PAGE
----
Refusal to terminate 21 top officials and extend some big loans has forced Arastoo Khan to resign from the post of chairman of the Islami Bank Bangladesh Limited after only one year of his three-year term, an investigation by The Daily Star has found.
A list was sent to the bank’s chairman a couple of months ago asking him to fire 21 officials — ranging from additional managing director to deputy managing directors, executive vice presidents to mid-level officials — who were branded as people having affiliations with a certain political party or being its sympathisers.
Of them, five top officials — one additional managing director, three deputy managing directors and a senior executive vice-president — were forced to quit on April 3, and the IBBL board, under pressure, accepted their resignation after two days.
But pressure was mounting on Arastoo to terminate the remaining 16 officials on the list, but he did not agree with this, saying the loss of such a big number of top executives will create a huge vacuum of knowledge and expertise in the bank.
An influential director took this opportunity and termed Arastoo non-cooperative in cleansing the IBBL of Jamaat-Shibir men and this propaganda was well-circulated by a quarter in the government.
Arastoo was asked to step down and he did so on April 17, and the board immediately accepted his resignation and took no time to replace him with Prof Nazmul Hassan of Dhaka University.
The other factor that led to Arastoo’s resignation was his tough stance against disbursement of large loans.
A big business group, which has exposure in real estate and cement, steel and commodities, wanted Tk 1,400 crore loans, which Arastoo turned down on the ground of the bank’s fund shortage.
The other loan proposal worth around Tk 500 crore was from a real estate company owned by a powerful man in the government and the then chairman refused to approve the loan.
According to some close aides to Arastoo and insiders in the bank, all these issues made him an enemy of a quarter.
“Government’s good intention to depoliticise the bank is being misused by this quarter,” said one of the directors in the bank.
According to officials, the bank was not in a position to sanction large loans as, like other private banks, IBBL was in liquidity stress. As of March 31, IBBL’s advance (loan)-deposit ratio (ADR) was 92 percent, well above the present regulatory ceiling of 89 percent.
If the bank issues fresh loans, especially big ones, its ADR will shoot up further, which may infuriate the regulator, Bangladesh Bank.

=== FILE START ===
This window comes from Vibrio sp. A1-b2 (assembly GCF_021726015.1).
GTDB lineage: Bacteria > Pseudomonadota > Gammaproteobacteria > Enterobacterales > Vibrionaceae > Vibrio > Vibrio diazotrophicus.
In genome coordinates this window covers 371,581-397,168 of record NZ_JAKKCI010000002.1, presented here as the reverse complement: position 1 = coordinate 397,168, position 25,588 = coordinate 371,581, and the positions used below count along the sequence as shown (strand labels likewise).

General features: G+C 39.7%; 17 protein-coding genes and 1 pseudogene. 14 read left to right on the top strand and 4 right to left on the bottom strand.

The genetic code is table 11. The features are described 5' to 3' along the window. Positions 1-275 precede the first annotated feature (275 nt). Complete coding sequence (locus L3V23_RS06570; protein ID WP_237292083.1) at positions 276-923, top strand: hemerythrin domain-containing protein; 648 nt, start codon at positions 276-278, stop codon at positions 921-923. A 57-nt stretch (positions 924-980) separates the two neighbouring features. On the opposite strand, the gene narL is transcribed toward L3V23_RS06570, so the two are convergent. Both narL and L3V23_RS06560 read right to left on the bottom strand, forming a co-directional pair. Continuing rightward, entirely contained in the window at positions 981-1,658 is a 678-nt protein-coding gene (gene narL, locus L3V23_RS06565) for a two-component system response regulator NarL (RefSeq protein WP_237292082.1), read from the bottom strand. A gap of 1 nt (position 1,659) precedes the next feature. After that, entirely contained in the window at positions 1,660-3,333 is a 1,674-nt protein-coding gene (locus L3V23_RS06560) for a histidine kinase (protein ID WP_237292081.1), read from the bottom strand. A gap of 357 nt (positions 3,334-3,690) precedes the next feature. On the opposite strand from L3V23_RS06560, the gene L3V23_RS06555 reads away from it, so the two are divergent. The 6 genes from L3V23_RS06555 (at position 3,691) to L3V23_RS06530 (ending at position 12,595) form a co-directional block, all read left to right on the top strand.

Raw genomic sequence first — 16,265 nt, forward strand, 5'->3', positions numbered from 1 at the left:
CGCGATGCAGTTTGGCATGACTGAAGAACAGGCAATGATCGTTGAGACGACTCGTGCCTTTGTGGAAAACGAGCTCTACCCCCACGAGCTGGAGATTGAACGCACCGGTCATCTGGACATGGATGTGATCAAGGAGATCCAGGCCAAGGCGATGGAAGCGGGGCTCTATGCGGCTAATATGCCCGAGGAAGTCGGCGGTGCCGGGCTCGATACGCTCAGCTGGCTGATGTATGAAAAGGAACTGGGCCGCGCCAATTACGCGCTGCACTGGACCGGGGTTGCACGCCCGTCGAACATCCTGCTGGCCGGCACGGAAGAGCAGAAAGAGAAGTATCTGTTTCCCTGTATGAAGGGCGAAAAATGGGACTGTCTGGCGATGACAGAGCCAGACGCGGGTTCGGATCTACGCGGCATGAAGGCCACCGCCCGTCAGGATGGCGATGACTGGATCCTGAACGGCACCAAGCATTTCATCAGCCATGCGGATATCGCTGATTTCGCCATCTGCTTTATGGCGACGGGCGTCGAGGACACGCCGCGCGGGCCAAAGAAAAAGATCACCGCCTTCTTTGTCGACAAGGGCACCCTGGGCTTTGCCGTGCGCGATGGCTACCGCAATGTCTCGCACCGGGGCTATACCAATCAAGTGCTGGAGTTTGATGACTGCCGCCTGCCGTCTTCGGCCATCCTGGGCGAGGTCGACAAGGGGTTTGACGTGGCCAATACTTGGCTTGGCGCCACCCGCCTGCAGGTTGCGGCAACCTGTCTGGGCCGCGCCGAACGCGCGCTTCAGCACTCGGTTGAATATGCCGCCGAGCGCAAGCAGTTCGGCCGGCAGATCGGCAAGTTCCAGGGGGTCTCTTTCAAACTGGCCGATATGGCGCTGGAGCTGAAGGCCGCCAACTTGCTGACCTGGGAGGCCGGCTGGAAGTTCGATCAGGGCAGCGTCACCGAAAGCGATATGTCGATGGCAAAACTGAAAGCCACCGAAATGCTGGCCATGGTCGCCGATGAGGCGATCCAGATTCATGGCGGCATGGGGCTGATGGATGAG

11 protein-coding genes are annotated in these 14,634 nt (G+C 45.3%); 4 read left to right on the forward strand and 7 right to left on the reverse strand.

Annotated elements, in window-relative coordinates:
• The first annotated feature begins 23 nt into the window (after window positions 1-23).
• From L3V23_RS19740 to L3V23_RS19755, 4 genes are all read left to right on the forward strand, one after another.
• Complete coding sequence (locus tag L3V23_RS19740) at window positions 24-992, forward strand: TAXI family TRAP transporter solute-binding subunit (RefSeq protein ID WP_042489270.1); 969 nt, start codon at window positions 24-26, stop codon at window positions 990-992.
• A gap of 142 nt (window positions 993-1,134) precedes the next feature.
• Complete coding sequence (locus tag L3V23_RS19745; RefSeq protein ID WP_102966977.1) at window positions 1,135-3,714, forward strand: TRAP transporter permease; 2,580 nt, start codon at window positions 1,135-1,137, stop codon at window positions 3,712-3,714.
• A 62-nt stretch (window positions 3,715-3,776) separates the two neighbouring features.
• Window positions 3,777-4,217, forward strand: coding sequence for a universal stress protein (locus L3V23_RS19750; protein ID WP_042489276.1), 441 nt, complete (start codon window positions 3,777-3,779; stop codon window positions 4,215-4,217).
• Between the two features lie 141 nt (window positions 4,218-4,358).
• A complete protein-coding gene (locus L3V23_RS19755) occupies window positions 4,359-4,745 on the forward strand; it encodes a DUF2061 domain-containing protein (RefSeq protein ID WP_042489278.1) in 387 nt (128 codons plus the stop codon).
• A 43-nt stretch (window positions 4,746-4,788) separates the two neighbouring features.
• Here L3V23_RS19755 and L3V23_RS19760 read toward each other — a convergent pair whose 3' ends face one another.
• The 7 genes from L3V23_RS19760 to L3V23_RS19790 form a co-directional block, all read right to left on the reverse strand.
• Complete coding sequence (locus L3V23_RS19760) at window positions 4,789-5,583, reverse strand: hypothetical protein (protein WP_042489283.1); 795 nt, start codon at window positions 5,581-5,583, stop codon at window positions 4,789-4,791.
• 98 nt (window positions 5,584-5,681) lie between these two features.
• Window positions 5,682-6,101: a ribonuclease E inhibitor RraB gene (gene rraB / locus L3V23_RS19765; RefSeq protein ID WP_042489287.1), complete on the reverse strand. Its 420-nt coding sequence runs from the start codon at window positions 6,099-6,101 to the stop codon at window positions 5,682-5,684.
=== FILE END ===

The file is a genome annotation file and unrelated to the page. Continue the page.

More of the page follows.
In the second week of November last year, the BB asked the IBBL to bring down its ADR within the limit, otherwise the bank will face punitive measures.
Talking to The Daily Star on Wednesday, Arastoo admitted that he stopped disbursing large loans. Asked if he was forced to quit, he said, “I am not interested to talk about this right now.” He also did not comment on other issues of the bank.
The bank started witnessing the changes after some little-known companies bought its shares in 2015 and 2016.
The companies include Platinum Endeavours Limited, Paradise International Limited, BLU International Limited, ABC Ventures Limited, Grand Business Limited, and Excel Dyeing and Printing Limited.
They held over 14 percent stakes in the bank till November last year. A Chittagong-based conglomerate is allegedly linked to these companies.
In January last year, the IBBL saw some major changes. At the time, its chairman, several directors, managing director and heads of different committees were changed.
Arastoo, who became a director of the bank on December 15, 2016, was made chairman after 20 days. He replaced Mustafa Anwar, who represented Ibn Sina Trust, which is believed to have connections with the Jamaat-e-Islami, an Islamist party widely condemned for its role during the 1971 Liberation War.
Then on May 20 last year, a group of seven directors threatened to step down if a single of them had to resign under pressure.
They made the threat following disclosure by Syed Ahsanul Alam, former vice-chairman of the bank, on May 11 that he was being asked by some quarters to resign.
Ahsanul was finally removed from his executive post on May 23. A few days later, he was also removed from the board of directors.
The IBBL was established in 1983 as the country’s first Shariah-based bank. Individuals, government institutions and some banks in the Middle East had over two-thirds shares in the bank at that time. Now their holdings have come down to 46 percent.
A share of the Islami Bank was traded at Tk 26.2 in Dhaka Stock Exchange on Thursday, down from Tk 40 a year ago.